Jeremy Tuttle, Ph.D.
Professor of Neuroscience
Professor of Research in Urology
Ph.D., 1977, Johns Hopkins University School of Medicine
NEUROTROPHINS IN HEALTH AND DISEASE
Trophic interactions and factors are necessary for the survival and normal function of all synaptic partners, whether they are nerve-nerve , nerve-muscle or others. However, knowledge of the cellular regulation of synthesis of trophic factors is sparse and an understanding of their role in aging or disease is limited.
One area of research investigates the relationships between gene expression, neurotrophin production, cytosolic Ca2+, disease-associated mitochondrial defects and apoptotic cell death. Using both primary neuronal cultures and established neural cell lines, as well as mitochondrial DNA from patients afflicted with Parkinson's Disease, Alzheimer's Disease and other degenerative syndromes, this work details the impact of disease-related mitochondria on gene expression, signal transduction and neurotrophin regulation.
A second area of research involves the regulation of the micturition circuits and the role of neurotrophic factors in urological disease. This work is conducted with the Department of Urology and uses whole animal behavior, cell culture and electrophysiological approaches. This includes investigation of the basis of dementia related voiding dysfunction and the impact of commonly used medications on disease progression.
Funding has been from the National Institutes of Health (National Institute of Diabetes and Digestive and Kidney Diseases, National Institute of Neurological Diseases and Stroke, National Institute on Aging), private foundations and by cooperative agreements with industry.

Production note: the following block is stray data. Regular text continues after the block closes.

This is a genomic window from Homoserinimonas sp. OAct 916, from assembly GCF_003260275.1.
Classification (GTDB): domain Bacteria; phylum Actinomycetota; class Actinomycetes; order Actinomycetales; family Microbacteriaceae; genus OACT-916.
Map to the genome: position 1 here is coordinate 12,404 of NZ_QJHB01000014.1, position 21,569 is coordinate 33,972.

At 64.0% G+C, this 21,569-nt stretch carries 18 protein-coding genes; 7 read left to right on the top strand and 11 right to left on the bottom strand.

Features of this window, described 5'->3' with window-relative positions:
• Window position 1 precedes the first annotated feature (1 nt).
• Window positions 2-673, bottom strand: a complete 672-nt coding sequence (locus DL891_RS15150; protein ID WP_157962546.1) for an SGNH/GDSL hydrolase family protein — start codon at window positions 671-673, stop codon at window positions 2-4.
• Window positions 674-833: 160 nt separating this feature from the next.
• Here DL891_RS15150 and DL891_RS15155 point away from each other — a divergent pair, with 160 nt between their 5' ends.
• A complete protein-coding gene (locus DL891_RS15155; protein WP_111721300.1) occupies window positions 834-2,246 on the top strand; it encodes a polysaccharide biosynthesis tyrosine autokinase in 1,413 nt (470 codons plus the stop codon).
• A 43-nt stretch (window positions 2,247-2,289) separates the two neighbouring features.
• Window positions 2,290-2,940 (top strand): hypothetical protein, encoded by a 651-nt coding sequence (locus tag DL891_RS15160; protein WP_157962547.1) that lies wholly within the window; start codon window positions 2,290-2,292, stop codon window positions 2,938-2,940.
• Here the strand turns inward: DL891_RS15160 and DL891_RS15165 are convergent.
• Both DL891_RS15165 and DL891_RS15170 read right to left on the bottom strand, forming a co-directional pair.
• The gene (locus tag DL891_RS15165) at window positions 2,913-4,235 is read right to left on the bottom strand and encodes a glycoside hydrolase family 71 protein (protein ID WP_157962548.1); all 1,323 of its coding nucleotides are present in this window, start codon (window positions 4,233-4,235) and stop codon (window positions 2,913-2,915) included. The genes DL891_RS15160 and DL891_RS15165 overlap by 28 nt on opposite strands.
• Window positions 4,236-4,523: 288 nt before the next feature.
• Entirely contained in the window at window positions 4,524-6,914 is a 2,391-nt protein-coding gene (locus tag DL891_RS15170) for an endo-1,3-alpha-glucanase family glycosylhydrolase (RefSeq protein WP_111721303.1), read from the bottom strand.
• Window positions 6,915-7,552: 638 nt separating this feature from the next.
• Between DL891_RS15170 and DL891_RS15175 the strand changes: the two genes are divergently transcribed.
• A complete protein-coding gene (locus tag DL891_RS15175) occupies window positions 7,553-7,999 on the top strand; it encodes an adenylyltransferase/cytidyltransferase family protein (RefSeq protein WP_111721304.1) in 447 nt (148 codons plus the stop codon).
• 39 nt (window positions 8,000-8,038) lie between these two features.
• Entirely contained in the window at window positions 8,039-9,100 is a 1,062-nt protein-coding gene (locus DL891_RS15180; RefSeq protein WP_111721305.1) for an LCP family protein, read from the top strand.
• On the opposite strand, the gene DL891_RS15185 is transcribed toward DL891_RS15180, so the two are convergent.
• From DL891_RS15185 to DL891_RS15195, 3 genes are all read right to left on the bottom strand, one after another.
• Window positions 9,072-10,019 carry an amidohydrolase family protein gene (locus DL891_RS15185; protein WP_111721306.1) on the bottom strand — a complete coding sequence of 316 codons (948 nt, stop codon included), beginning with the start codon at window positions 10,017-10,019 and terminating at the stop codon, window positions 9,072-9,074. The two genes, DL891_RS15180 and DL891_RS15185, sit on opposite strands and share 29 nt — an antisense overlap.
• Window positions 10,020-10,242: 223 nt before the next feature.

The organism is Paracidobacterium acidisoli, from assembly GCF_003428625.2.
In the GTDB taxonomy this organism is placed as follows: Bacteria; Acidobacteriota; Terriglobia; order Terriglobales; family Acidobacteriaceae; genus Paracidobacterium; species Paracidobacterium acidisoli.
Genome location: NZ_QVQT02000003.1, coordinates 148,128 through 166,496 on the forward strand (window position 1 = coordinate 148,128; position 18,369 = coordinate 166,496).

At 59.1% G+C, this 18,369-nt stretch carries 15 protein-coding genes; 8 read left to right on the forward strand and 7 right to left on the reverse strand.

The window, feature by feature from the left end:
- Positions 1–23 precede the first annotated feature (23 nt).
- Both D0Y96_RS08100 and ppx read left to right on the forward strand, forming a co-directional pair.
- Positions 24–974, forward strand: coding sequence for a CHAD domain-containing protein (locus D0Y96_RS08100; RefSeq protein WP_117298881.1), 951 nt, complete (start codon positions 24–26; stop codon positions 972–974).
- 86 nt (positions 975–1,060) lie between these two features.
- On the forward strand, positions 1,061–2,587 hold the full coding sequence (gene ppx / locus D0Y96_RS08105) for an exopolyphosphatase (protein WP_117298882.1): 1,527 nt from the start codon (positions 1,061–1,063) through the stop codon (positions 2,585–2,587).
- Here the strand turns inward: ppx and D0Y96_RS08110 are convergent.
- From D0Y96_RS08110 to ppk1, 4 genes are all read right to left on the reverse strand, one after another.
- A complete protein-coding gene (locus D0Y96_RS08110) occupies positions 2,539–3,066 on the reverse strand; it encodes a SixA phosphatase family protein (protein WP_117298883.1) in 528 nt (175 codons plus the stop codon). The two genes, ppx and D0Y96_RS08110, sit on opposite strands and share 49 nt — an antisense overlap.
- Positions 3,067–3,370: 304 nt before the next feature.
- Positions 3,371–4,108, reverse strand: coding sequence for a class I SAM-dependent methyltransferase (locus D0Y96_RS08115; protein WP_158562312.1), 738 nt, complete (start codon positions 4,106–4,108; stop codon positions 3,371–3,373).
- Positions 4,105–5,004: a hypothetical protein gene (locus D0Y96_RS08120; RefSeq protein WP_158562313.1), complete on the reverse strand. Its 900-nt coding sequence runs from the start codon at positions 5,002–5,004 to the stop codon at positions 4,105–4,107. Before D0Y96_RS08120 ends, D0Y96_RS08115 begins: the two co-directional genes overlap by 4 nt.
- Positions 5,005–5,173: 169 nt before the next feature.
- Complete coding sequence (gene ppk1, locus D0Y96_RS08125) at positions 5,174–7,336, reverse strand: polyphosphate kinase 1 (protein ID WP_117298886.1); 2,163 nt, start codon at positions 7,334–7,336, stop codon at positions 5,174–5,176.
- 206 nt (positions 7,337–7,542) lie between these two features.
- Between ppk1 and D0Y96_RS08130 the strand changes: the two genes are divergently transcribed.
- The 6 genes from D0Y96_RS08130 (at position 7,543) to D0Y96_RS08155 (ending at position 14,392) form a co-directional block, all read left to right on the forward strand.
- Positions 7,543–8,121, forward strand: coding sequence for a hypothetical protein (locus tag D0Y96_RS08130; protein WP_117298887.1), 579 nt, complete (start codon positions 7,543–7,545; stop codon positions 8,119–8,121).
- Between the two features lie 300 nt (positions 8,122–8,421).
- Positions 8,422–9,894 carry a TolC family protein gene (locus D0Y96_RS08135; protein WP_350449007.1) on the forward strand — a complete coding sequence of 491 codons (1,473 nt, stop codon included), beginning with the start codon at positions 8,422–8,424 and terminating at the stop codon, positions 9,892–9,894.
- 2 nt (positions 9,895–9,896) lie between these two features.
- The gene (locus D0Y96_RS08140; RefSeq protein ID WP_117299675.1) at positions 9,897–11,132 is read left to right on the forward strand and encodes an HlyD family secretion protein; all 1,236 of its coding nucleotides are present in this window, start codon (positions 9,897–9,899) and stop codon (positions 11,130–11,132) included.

Figure legend: Scanning electron micrograph of motoneuron in co-culture with striated muscle.
Tuttle JB, and Bennett JP. Activation of p38
and N-acetyl cysteine sensitive c-Jun NH2-terminal kinase signaling
cascades is required for induction of apoptosis in Parkinson's disease
cybrids. Mol Cellular Neurosci, 28: 452-461, 2005.
Onyango IG, Bennett JP, and Tuttle JB. Endogenous oxidative stress in sporadic Alzheimer's disease neuronal cybrids reduces viability by increasing apoptosis through pro-death signaling pathways and is mimicked by oxidant exposure of control cybrids. Neurobiol of Disease 19: 312-322, 2005.
Onyango IG, Tuttle JB, and Bennett JP. Brain derived growth factor and glial cell line-derived growth factor have different survival promoting effects and use distinct iontracellular signaling pathways to protect PD cybrids from H2O2 induced apoptotic death. Neurobiology of Disease, 20:141-154, 2005.
Batts TW, Klausner AP, Jin Z, Meeks MK, Ripley ML, Yang S-K,Tuttle JB, Steers WD, and Rembold CM. Increased expression of heat shock protein 20 and decreased contractile stress in obstructed rat bladder J Urol 176: 1675-1684 2006.
Boyette LB, Reardon MA, Mirelman AJ, Kirkley TD, Lysiak JJ, Tuttle JB, and Steers WD. Fiber Optic Imaging of Cavernous Nerves In Vivo J Urol 178: 2694-2700, 2007.
Lysiak JJ, Yang SK, Klausner AP, Son H, Tuttle JB, Steers WD. Tadalafil increases Akt and extracellular signal-regulated kinase ½ activation, and prevents apoptotic cell death in the penis following denervation. J Urol 179:779-785, 2008.
Klausner AP, Sharma, S, Fletcher S, Neff P, Yang S-K, Son H, Tuttle JB, and Steers WD. Does oxybutinin alter plaques, amyloid beta peptides, and behavior in a mouse model of Alzheimer's disease? J Urol 179: 1173-1177, 2008.
Tuttle JB. Guest editorial: New tools to study bladder dysfunction. J Urol, 183:423-4, 2010 Feb.
Tuttle JB. Modeling dementia-related voiding dysfunction using transgenic Alzheimer model mice. J Neurol Neurophysiol 3(2): 58, 2012.